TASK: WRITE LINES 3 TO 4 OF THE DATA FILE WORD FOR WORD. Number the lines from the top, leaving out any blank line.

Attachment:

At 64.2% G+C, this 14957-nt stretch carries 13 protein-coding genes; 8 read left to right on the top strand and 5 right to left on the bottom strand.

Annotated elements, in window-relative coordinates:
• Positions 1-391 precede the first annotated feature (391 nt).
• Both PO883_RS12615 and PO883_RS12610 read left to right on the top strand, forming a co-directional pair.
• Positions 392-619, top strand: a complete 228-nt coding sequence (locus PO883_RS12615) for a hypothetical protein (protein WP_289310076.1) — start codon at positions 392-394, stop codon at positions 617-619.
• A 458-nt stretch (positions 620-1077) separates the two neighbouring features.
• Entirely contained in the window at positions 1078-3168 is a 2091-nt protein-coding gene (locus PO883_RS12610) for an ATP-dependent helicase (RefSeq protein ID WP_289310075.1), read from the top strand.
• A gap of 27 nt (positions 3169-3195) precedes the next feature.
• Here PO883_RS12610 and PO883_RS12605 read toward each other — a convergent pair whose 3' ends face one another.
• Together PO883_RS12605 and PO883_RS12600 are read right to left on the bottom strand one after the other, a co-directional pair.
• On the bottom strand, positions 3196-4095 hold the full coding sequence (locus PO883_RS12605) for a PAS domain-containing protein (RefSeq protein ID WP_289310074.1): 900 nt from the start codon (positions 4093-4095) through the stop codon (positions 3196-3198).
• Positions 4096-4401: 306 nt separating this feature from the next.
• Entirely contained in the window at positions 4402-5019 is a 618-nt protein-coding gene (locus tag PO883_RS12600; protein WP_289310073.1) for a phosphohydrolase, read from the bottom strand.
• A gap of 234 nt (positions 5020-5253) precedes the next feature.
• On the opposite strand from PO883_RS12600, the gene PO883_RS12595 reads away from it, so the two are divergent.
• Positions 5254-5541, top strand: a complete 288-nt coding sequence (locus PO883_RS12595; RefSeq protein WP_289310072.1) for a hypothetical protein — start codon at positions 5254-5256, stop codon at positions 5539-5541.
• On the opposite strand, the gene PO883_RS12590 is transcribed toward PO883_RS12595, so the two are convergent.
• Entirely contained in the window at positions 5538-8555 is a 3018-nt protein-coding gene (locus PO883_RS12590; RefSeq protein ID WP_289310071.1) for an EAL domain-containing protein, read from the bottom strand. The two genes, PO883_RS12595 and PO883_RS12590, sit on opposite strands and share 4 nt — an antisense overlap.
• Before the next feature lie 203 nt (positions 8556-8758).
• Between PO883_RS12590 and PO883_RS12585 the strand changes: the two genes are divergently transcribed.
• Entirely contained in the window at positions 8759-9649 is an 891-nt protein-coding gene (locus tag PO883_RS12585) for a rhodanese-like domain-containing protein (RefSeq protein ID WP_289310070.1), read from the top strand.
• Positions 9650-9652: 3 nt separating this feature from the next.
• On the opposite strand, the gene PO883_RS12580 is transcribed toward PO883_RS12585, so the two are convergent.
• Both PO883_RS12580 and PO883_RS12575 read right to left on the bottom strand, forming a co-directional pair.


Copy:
• Positions 1-391 precede the first annotated feature (391 nt).
• Both PO883_RS12615 and PO883_RS12610 read left to right on the top strand, forming a co-directional pair.